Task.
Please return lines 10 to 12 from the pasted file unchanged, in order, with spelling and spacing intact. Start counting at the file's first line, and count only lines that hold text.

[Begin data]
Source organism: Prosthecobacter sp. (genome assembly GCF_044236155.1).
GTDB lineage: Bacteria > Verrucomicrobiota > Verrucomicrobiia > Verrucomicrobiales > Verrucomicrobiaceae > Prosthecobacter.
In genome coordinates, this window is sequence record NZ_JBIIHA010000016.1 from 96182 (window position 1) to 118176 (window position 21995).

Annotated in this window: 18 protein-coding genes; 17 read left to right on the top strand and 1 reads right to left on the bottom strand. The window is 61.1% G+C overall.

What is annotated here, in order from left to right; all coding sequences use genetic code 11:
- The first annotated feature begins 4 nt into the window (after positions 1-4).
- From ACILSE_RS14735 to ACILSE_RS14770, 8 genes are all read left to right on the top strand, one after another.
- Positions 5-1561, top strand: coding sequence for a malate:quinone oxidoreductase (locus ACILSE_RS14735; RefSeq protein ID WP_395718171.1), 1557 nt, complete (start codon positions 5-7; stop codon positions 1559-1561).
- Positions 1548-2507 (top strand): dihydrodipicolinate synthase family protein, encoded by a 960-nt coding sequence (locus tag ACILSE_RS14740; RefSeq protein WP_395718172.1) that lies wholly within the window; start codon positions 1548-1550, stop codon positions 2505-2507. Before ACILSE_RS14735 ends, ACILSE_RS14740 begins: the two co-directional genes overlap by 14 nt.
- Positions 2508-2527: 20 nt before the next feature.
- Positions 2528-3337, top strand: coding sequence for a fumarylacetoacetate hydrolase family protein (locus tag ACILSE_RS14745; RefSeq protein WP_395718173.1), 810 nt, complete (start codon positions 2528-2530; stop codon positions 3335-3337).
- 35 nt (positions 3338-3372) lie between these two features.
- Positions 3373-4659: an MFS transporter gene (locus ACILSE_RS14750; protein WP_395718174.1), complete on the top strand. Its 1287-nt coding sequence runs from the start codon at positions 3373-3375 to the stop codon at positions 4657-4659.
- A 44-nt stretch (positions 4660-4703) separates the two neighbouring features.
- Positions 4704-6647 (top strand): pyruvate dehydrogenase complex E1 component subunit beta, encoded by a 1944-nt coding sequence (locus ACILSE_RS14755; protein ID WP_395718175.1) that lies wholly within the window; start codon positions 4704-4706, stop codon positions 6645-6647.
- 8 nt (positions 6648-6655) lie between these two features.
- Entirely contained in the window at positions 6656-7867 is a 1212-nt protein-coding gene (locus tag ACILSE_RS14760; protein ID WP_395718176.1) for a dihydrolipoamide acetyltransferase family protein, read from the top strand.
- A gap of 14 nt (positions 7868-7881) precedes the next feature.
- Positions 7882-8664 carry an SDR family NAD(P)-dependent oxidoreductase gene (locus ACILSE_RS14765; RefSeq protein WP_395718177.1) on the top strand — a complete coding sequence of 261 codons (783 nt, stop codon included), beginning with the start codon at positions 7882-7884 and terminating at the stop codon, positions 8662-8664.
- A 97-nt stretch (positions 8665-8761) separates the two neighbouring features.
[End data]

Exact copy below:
- Positions 2508-2527: 20 nt before the next feature.
- Positions 2528-3337, top strand: coding sequence for a fumarylacetoacetate hydrolase family protein (locus tag ACILSE_RS14745; RefSeq protein WP_395718173.1), 810 nt, complete (start codon positions 2528-2530; stop codon positions 3335-3337).
- 35 nt (positions 3338-3372) lie between these two features.